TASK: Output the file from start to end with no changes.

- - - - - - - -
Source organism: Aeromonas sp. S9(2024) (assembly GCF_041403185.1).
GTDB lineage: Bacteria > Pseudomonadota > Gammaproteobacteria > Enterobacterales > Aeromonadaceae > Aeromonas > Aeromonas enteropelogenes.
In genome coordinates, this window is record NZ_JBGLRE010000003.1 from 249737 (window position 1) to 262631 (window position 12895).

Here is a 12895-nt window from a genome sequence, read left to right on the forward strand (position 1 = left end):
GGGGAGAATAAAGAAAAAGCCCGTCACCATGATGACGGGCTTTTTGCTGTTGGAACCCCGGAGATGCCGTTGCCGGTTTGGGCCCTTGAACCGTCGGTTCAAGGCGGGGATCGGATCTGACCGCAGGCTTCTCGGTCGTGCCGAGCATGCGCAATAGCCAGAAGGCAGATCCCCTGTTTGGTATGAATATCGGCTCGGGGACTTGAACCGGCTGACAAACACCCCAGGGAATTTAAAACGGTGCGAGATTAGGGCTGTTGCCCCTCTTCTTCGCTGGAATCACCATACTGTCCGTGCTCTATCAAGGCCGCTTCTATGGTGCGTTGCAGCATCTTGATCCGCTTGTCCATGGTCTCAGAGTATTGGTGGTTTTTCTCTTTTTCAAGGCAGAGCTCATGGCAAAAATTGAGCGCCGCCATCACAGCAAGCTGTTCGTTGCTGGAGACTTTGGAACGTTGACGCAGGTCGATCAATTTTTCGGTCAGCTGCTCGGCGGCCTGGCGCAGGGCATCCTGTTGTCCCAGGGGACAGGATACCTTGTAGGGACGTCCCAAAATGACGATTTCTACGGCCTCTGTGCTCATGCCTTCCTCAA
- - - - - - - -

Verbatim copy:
Source organism: Aeromonas sp. S9(2024) (assembly GCF_041403185.1).
GTDB lineage: Bacteria > Pseudomonadota > Gammaproteobacteria > Enterobacterales > Aeromonadaceae > Aeromonas > Aeromonas enteropelogenes.
In genome coordinates, this window is record NZ_JBGLRE010000003.1 from 249737 (window position 1) to 262631 (window position 12895).

Here is a 12895-nt window from a genome sequence, read left to right on the forward strand (position 1 = left end):
GGGGAGAATAAAGAAAAAGCCCGTCACCATGATGACGGGCTTTTTGCTGTTGGAACCCCGGAGATGCCGTTGCCGGTTTGGGCCCTTGAACCGTCGGTTCAAGGCGGGGATCGGATCTGACCGCAGGCTTCTCGGTCGTGCCGAGCATGCGCAATAGCCAGAAGGCAGATCCCCTGTTTGGTATGAATATCGGCTCGGGGACTTGAACCGGCTGACAAACACCCCAGGGAATTTAAAACGGTGCGAGATTAGGGCTGTTGCCCCTCTTCTTCGCTGGAATCACCATACTGTCCGTGCTCTATCAAGGCCGCTTCTATGGTGCGTTGCAGCATCTTGATCCGCTTGTCCATGGTCTCAGAGTATTGGTGGTTTTTCTCTTTTTCAAGGCAGAGCTCATGGCAAAAATTGAGCGCCGCCATCACAGCAAGCTGTTCGTTGCTGGAGACTTTGGAACGTTGACGCAGGTCGATCAATTTTTCGGTCAGCTGCTCGGCGGCCTGGCGCAGGGCATCCTGTTGTCCCAGGGGACAGGATACCTTGTAGGGACGTCCCAAAATGACGATTTCTACGGCCTCTGTGCTCATGCCTTCCTCAA